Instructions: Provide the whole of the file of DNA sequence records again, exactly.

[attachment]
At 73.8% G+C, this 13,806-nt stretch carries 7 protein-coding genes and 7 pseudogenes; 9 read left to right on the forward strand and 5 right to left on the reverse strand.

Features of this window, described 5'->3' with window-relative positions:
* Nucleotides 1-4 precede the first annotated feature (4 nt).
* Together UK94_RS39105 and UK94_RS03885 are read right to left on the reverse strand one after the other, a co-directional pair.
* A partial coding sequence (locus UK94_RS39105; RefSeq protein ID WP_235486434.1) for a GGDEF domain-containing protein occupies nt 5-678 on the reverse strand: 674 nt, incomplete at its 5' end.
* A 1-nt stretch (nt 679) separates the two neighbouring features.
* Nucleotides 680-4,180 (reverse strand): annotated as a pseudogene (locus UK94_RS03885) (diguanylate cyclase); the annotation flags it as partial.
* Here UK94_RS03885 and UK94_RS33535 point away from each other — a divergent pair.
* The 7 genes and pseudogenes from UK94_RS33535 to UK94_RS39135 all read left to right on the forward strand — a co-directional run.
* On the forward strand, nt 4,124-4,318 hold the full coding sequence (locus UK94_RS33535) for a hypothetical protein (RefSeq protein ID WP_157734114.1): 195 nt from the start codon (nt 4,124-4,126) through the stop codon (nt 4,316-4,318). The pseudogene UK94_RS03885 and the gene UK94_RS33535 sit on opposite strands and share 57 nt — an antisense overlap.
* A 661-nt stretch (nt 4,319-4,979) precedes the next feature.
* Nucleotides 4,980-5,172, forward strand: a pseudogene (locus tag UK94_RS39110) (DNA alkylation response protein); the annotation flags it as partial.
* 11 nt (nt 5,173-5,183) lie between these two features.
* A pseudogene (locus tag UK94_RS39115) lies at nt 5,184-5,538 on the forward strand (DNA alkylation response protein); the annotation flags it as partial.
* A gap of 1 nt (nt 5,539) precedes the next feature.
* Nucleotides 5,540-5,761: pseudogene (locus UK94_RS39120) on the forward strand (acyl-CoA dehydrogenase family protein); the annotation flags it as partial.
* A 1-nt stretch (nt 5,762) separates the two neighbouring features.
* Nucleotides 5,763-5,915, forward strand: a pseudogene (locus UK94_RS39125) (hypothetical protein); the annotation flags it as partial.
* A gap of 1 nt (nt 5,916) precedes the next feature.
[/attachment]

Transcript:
At 73.8% G+C, this 13,806-nt stretch carries 7 protein-coding genes and 7 pseudogenes; 9 read left to right on the forward strand and 5 right to left on the reverse strand.

Features of this window, described 5'->3' with window-relative positions:
* Nucleotides 1-4 precede the first annotated feature (4 nt).
* Together UK94_RS39105 and UK94_RS03885 are read right to left on the reverse strand one after the other, a co-directional pair.
* A partial coding sequence (locus UK94_RS39105; RefSeq protein ID WP_235486434.1) for a GGDEF domain-containing protein occupies nt 5-678 on the reverse strand: 674 nt, incomplete at its 5' end.
* A 1-nt stretch (nt 679) separates the two neighbouring features.
* Nucleotides 680-4,180 (reverse strand): annotated as a pseudogene (locus UK94_RS03885) (diguanylate cyclase); the annotation flags it as partial.
* Here UK94_RS03885 and UK94_RS33535 point away from each other — a divergent pair.
* The 7 genes and pseudogenes from UK94_RS33535 to UK94_RS39135 all read left to right on the forward strand — a co-directional run.
* On the forward strand, nt 4,124-4,318 hold the full coding sequence (locus UK94_RS33535) for a hypothetical protein (RefSeq protein ID WP_157734114.1): 195 nt from the start codon (nt 4,124-4,126) through the stop codon (nt 4,316-4,318). The pseudogene UK94_RS03885 and the gene UK94_RS33535 sit on opposite strands and share 57 nt — an antisense overlap.
* A 661-nt stretch (nt 4,319-4,979) precedes the next feature.
* Nucleotides 4,980-5,172, forward strand: a pseudogene (locus tag UK94_RS39110) (DNA alkylation response protein); the annotation flags it as partial.
* 11 nt (nt 5,173-5,183) lie between these two features.
* A pseudogene (locus tag UK94_RS39115) lies at nt 5,184-5,538 on the forward strand (DNA alkylation response protein); the annotation flags it as partial.
* A gap of 1 nt (nt 5,539) precedes the next feature.
* Nucleotides 5,540-5,761: pseudogene (locus UK94_RS39120) on the forward strand (acyl-CoA dehydrogenase family protein); the annotation flags it as partial.
* A 1-nt stretch (nt 5,762) separates the two neighbouring features.
* Nucleotides 5,763-5,915, forward strand: a pseudogene (locus UK94_RS39125) (hypothetical protein); the annotation flags it as partial.
* A gap of 1 nt (nt 5,916) precedes the next feature.